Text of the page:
Even so, it is disturbing to see (as Bill Quick put it) “the use of a man’s property be taken from him because of the way he expressed himself.” And not just any property but a billion-dollar property the man has owned for a third of a century. Solely over views expressed in the course of a two-minute rant at his mistress about the other guys she pals around with.Oh, right. So we're supposed to turn a blind eye to it because "it was in private"? Wrong, Mr. Steyn. Mr. Sterling is free to be as much of an asshole as he wishes - in public or private. What he overlooked is the consequences of his words being made public.
The NBA administration and the team's players clearly were less than impressed with Mr. Sterling's utterances, private or otherwise. It's one thing to be a bigot, quite another for it to become so clearly public. Apparently, there are consequences to that.
If he feels that the NBA's actions are too harsh, Mr. Sterling does have the right to resort to the courts.
The NBA, in this case, is similarly free to express their distaste for Mr. Sterling's beliefs. Ironically, because an NBA team is a franchise and the NBA is a corporation (a nameless, faceless entity that US law grants people-like rights to in matters such as "freedom of speech"), the NBA is in fact quite within its rights to revoke Mr. Sterling's ownership of the franchise. (I have no doubt that the franchise agreement has words in it to the effect of "not impugning the good name of the NBA" or something of a sort intended to remind franchisees that their public utterances may well have an impact on their investments.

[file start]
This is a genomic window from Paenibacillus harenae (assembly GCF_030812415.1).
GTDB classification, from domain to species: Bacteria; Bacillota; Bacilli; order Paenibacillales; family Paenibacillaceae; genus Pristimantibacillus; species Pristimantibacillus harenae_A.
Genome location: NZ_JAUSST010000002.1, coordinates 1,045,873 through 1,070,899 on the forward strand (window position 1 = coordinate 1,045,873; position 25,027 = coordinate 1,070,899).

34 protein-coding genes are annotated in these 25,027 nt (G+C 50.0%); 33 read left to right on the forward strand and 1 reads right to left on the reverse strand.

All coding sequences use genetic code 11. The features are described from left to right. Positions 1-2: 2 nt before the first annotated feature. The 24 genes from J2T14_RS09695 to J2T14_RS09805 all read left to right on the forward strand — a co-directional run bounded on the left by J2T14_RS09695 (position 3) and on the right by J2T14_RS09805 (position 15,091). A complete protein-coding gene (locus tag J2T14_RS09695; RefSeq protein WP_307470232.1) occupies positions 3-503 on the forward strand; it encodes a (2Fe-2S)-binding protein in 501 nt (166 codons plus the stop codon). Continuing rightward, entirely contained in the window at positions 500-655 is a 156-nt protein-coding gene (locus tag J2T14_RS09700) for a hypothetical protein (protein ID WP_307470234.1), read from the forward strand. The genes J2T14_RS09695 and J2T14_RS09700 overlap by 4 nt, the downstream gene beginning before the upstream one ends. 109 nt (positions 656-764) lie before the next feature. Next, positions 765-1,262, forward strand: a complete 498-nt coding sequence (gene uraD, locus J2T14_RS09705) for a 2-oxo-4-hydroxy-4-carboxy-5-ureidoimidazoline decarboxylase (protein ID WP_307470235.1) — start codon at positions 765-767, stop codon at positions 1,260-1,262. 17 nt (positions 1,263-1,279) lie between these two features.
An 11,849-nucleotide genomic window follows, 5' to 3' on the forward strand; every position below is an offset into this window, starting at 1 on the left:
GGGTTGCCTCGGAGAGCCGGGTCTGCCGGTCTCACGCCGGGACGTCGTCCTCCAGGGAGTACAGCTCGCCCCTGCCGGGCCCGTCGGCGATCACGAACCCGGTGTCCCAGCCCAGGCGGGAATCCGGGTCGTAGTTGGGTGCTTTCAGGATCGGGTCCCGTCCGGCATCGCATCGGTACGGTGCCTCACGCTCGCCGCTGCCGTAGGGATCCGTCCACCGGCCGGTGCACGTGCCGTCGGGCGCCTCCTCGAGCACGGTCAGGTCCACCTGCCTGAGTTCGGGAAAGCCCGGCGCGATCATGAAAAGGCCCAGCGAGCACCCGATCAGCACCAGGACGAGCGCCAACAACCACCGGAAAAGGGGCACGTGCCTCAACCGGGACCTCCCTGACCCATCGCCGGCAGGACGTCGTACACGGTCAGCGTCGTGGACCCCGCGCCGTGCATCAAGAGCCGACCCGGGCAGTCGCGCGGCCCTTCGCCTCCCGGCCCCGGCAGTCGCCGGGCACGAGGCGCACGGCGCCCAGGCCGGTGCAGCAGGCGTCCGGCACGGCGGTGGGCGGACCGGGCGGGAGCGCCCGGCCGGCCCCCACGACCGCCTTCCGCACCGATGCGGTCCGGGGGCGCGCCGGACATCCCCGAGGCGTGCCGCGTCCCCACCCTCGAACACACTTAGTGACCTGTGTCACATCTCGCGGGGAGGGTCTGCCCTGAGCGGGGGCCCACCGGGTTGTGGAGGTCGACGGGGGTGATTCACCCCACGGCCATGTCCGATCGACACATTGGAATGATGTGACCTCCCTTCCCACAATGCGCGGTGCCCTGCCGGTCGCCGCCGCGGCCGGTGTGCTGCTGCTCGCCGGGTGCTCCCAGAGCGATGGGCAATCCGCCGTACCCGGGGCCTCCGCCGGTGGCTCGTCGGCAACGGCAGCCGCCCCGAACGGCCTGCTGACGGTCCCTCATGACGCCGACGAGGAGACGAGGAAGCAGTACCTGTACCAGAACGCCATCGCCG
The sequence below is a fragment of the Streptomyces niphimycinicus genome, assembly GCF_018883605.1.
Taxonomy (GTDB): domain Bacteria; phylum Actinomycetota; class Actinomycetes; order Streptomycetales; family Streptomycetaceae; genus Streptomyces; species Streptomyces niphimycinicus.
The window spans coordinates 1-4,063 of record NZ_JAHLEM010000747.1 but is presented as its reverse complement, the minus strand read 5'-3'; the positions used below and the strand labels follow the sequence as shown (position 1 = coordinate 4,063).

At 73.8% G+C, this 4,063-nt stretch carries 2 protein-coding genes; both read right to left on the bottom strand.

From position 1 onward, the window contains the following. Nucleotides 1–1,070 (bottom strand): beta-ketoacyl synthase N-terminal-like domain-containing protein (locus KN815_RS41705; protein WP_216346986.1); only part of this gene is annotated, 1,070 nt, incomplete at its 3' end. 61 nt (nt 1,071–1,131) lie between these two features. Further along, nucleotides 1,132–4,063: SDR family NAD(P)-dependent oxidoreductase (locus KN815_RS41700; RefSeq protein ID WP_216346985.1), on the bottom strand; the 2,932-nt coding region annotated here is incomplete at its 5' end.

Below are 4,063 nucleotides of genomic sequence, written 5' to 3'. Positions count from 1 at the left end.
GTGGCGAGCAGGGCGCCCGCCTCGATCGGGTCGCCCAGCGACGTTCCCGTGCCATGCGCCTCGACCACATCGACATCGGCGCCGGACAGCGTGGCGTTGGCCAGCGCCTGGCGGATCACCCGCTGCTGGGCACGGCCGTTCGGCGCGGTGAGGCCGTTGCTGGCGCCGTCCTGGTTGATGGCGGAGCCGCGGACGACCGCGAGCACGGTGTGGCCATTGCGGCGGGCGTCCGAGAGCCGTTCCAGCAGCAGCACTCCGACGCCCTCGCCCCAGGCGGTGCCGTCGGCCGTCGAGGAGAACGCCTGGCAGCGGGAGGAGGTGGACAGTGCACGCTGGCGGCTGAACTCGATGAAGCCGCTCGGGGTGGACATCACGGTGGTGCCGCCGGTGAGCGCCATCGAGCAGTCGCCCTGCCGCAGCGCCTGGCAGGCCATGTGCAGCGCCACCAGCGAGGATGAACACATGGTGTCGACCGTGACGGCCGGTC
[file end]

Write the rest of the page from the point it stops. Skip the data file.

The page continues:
I’m not so sure being an asshole is still legal in America. Mr. Silver has also fined Sterling $2.5 million – for something he said in his own home recorded without his knowledge. Kareem Abdul Jabar:
“Didn’t we just call to task the NSA for intruding into American citizen’s privacy in such an un-American way..? The making and release of this tape is so sleazy that just listening to it makes me feel like an accomplice to the crime.”
Perhaps the grand irony is that Mr. Steyn doesn't seem to be ready to acknowledge that perhaps what has happened to Mr. Sterling is really not so different from what used to happen to Black people in the segregation era, or LGBT people in the 1950s. Buy a house in the wrong part of town, and you'd find yourself run out of the area by the locals. Heck, sitting on the wrong bus bench could get you arrested.
What has emerged here is that society has evolved, and now being found to be rather publicly a bigot is no longer acceptable. Instead, it turns out that there's a price for that. You see, it's rather interesting the way that works.
As long as there is a degree of decency in how one behaves, freedoms such as Free Speech can go a very long ways to improving things. When someone like Mr. Sterling goes too far - and I don't really care if it's in public or not - there is a price that society will demand. Mr. Steyn seems to think that because Sterling's comments were made in "private", that we should give him a pass.
As most politicians have already learned, Mr. Sterling and Mr. Steyn need to learn that in today's world, one needs to exercise discretion at all times, not just when a live microphone is in front of you. Things have a way of making themselves public.
Is the NBA's response to Mr. Sterling excessive? Perhaps it is. On the other hand, the in that same realm of free speech and expression, is the NBA not entitled to take whatever steps are reasonable to protect the image that they wish to project to the world?
As I have said before, "Freedom of Speech" is not the same thing as "Freedom of Speech Without Consequences". Mr. Steyn continues to overlook the consequences part of the equation.